The answer to this goes to the heart of the development-versus-growth debate. Global income inequalities have risen to tremendous levels—8.6 percent of the global population today owns 85.6 percent of all wealth—even as per capita incomes have risen across the world and absolute poverty levels have declined. Capitalism has fully bloomed in the pond of neoliberalism, the ideology at the heart of globalisation, which puts competition as the ‘only legitimate organising principle’ for human activity and argues for deregulation and opening up of the economy.
Despite their nomenclature, the ruling Communists are more market-friendly than card-carrying socialists. The recent crackdown on transport syndicates and the identification of certain sectors as ‘essential’ and illegal to disrupt are signs the Communists are shifting towards actively courting private sector players with the rules of the market (but backed by suitable government policies). The Oli government has sold dreams of railways, cable cars and new airports, but it has never been clear on the intent of these marquee projects, or how Nepal will fund them. One assumes foreign capital will do most of the funding, but with loans now taking over from grants in our external debt structure, Nepal will need to pay back the debt. And we aren’t even touching on the viability of these infrastructural projects here.
More questions than answers
What is the Nepali state’s vision for its economy? Is the ruling dispensation telling us neoliberal growth models, with a touch of government guidance, are the only way out for developing countries like ours? How will these marquee projects transform the economy? What sort of incentives will we provide investors? Will a little diplomatic nudge from our neighbours be sufficient for private players to come invest here? How are we to create the 5 lakh jobs in the next year, as envisioned by the budget, along with 8 percent growth? What are the parallel sectors we wish to develop through these projects?
Some may consider it premature to talk of such ideas. After all, we aren’t even at a stage where these development projects have taken off. We are also a poor nation, beset by unemployment and years of lagging behind. So how does it matter what colour’s the cat as long as it catches the mice?
The deaths in Tuticorin tell us it is never too early. The Indian state has allowed capitalism to prosper, and this has brought unimaginable levels of wealth to millions. The Indian middle class today is rightly considered the biggest untapped market in the world with their disposable income levels and proclivity to consume. But at the same time, unbridled capitalism has also brought a sharp focus on ‘Bharat’, the other India, where its entire agricultural sector is in a mess, where a marginalised population has taken up arms against the government and companies rampantly mining its resources, and where individuals have rightly raised their voices against pollution, exploitation, and a willing disregard for the rules of the game. The two—India and Bharat—now stand in stark contrast to each other, with the Indian state posited as the neoliberal vanguard, while Bharat defends her own.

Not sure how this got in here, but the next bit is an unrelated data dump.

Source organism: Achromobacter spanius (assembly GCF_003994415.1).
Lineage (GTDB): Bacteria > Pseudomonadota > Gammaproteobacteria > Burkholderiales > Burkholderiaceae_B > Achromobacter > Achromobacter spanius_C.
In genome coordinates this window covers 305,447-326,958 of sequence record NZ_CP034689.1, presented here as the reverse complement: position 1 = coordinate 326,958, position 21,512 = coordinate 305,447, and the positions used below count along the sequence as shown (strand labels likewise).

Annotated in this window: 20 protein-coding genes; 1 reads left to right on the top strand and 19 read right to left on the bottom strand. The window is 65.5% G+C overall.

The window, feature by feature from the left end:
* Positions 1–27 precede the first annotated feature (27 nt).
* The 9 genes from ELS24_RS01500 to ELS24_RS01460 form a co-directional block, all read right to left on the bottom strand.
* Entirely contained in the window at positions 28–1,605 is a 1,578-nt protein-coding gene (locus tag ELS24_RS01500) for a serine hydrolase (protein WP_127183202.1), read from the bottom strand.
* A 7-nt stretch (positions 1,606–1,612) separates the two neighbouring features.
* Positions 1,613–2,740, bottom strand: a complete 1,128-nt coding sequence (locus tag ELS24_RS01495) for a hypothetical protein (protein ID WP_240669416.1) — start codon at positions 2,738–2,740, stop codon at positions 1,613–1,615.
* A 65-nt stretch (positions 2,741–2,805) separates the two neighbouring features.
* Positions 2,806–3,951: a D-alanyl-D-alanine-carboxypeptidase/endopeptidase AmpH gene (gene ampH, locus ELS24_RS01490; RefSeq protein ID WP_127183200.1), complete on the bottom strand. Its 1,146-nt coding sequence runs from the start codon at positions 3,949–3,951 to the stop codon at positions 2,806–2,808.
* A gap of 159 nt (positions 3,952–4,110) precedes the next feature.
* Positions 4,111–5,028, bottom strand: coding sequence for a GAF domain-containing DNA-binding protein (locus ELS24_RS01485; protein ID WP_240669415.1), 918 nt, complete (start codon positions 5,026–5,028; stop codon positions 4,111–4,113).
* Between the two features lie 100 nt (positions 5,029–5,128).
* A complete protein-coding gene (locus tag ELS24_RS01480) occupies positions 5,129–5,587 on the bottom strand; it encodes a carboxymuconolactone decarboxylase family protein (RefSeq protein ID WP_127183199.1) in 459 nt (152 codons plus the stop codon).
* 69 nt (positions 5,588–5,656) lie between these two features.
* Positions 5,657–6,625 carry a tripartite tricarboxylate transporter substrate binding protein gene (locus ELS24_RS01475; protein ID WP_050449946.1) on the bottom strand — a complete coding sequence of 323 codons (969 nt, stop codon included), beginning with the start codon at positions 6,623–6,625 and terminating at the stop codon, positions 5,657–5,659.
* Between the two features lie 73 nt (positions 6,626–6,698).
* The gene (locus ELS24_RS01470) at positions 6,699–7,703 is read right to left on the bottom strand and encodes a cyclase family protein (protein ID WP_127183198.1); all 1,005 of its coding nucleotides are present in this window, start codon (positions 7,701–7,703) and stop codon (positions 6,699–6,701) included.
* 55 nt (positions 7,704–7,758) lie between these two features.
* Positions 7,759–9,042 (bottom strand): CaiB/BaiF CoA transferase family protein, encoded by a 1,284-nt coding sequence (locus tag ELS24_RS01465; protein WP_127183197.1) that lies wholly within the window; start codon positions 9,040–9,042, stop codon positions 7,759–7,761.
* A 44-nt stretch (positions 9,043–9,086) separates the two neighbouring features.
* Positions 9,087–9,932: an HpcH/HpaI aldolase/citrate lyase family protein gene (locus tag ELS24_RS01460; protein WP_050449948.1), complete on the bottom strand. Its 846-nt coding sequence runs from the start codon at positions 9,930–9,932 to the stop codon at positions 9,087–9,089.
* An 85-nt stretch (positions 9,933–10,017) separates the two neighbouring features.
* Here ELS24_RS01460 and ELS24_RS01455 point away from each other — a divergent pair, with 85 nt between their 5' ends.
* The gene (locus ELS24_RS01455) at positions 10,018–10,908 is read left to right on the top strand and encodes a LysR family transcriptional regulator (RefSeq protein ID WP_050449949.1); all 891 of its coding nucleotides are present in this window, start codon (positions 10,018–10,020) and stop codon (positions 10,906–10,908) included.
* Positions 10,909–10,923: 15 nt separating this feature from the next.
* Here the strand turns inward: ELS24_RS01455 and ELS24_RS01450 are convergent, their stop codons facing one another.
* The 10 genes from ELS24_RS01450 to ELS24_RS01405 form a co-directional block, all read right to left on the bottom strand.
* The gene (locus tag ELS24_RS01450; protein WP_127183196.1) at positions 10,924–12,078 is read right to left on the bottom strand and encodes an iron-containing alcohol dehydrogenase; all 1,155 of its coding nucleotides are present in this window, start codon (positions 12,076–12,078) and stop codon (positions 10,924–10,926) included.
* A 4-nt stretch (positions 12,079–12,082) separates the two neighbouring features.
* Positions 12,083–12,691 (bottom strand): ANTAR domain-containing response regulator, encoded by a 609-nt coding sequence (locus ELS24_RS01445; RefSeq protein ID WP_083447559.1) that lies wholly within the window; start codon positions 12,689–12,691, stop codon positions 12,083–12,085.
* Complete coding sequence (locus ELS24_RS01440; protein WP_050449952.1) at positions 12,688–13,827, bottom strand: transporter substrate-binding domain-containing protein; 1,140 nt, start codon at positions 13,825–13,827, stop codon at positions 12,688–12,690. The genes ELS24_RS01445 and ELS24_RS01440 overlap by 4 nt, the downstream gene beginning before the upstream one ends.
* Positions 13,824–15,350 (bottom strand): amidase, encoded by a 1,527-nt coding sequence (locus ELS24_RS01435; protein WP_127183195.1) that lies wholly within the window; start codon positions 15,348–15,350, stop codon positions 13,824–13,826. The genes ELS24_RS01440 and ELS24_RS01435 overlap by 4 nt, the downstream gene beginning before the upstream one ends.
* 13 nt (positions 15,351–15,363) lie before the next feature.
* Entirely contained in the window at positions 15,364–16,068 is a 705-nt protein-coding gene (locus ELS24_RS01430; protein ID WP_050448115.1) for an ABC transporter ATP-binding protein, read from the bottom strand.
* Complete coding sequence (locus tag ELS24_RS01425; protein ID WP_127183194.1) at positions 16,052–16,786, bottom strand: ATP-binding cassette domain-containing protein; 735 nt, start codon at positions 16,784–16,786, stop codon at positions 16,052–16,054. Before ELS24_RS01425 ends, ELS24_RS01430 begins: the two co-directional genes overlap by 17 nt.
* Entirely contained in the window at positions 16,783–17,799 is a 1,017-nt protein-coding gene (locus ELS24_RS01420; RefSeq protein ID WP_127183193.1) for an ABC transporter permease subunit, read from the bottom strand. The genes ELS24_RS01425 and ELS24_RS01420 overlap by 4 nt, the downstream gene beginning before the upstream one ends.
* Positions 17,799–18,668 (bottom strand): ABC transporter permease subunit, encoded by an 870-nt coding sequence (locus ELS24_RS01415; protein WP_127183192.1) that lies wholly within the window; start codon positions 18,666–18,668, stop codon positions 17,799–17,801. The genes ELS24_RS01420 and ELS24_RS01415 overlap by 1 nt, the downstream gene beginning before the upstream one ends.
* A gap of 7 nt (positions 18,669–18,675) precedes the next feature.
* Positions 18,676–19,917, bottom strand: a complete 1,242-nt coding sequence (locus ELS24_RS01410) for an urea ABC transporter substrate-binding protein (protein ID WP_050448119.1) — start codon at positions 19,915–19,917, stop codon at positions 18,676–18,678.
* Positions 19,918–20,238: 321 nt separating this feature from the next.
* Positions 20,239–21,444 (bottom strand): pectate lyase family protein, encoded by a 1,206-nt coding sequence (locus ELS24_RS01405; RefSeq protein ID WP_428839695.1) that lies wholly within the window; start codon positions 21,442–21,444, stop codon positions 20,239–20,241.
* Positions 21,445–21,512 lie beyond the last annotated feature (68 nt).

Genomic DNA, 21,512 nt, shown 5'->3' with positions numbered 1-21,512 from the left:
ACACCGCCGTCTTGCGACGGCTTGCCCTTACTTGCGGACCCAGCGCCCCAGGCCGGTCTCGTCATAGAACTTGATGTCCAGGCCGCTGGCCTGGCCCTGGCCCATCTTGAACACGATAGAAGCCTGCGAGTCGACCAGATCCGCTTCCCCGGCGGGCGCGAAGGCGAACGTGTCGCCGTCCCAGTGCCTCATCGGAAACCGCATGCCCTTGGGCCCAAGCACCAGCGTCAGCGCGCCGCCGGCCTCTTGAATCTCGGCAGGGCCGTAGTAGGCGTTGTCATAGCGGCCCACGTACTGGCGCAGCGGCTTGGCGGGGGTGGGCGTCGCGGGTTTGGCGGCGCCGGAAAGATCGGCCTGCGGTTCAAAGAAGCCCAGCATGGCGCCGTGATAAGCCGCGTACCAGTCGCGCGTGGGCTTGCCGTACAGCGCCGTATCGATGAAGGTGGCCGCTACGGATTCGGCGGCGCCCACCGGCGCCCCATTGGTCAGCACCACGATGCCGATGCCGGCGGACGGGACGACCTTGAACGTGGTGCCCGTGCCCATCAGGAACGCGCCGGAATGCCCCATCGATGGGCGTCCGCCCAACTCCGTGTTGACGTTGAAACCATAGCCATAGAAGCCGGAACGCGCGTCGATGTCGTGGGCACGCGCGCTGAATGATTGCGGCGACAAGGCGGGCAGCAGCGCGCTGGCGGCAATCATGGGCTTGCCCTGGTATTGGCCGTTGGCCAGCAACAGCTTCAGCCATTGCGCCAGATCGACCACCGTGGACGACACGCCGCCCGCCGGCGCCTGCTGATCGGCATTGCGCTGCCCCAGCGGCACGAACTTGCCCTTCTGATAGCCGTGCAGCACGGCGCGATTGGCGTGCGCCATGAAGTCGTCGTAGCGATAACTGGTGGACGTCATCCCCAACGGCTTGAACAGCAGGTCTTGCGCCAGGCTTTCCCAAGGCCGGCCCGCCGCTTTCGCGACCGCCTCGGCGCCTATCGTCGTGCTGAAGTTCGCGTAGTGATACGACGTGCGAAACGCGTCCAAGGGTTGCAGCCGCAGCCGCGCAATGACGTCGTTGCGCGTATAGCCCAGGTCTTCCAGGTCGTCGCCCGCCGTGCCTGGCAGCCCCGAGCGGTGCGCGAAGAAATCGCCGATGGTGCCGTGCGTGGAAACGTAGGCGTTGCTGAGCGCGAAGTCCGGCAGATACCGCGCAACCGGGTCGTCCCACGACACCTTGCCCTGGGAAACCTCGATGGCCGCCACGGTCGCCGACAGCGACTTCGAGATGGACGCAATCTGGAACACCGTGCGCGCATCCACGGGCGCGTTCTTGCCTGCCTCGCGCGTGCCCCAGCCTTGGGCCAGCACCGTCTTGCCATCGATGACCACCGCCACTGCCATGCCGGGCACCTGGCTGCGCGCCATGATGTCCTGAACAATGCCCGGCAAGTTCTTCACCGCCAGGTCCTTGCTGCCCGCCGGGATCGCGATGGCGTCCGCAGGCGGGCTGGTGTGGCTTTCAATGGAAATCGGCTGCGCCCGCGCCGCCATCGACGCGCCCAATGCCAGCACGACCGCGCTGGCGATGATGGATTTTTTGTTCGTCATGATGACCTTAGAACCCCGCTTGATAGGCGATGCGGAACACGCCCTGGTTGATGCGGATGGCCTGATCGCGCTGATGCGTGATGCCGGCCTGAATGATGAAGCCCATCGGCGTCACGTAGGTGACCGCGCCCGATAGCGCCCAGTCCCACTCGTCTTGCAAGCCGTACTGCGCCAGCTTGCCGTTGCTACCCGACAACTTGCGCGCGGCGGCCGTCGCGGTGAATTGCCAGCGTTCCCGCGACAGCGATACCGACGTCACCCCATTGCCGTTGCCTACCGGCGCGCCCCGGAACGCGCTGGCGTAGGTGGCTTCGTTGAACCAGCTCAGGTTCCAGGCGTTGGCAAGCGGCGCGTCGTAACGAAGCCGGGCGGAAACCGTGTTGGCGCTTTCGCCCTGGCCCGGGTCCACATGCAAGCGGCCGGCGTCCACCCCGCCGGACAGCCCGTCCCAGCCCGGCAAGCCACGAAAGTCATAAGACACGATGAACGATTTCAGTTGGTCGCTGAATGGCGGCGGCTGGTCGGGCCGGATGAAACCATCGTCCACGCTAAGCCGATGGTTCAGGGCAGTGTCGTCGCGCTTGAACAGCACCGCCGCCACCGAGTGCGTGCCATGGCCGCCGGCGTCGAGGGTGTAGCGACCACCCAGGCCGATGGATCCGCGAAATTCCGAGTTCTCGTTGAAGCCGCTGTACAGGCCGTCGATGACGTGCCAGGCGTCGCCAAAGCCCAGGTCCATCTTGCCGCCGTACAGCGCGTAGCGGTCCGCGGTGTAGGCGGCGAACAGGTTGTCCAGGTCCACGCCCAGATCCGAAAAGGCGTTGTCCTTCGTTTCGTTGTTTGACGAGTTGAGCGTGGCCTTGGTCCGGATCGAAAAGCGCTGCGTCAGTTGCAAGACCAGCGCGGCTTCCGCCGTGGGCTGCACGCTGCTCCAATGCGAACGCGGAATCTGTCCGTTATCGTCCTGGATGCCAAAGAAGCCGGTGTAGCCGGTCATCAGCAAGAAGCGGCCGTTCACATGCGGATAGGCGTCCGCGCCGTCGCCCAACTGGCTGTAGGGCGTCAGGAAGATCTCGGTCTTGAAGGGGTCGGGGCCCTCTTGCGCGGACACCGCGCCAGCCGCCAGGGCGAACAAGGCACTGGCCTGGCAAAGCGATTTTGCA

We assume companies and governments to be moralistic beings, but at the heart of capitalism is the idea of profit. The pursuit of profit can often blind one to social realities, and force companies to cut corners. At the same time, capitalism has proved it can raise income levels better than other economic methods. This, then, is the crux of the debate: how much capitalism is ‘good capitalism’?
It’s difficult to find a convincing answer to this. Modern capitalism comes imbued with the power mega-corporations have over the policymaking of states, and in China’s case, these mega-corporations are often state-backed. But states like Nepal, who are yet to grow, can make a conscious choice. A railway link promoting an ephemeral vision of ‘bikas’ may be an example of connectivity, but if it still forces villagers to cross over into a neighbouring country for access to basic services of health and education for the lack of an all-weather road, will that still be development? If five-star resorts served by chrome airports are considered to be the peak of tourism but not the two-room home-stay, our development model will be fundamentally flawed.
We are at the cusp of reimagining what Nepal should be like, and this requires a vision that goes beyond the immediacy of wealth creation, beyond the narrow possibility of thought that a neoliberal economy may be the only way out. It requires us to think beyond big capital, and acknowledge the citizen-state contract and the possibilities that it engenders. The budget was big on growth, but weak on specifics—and the questions still remain.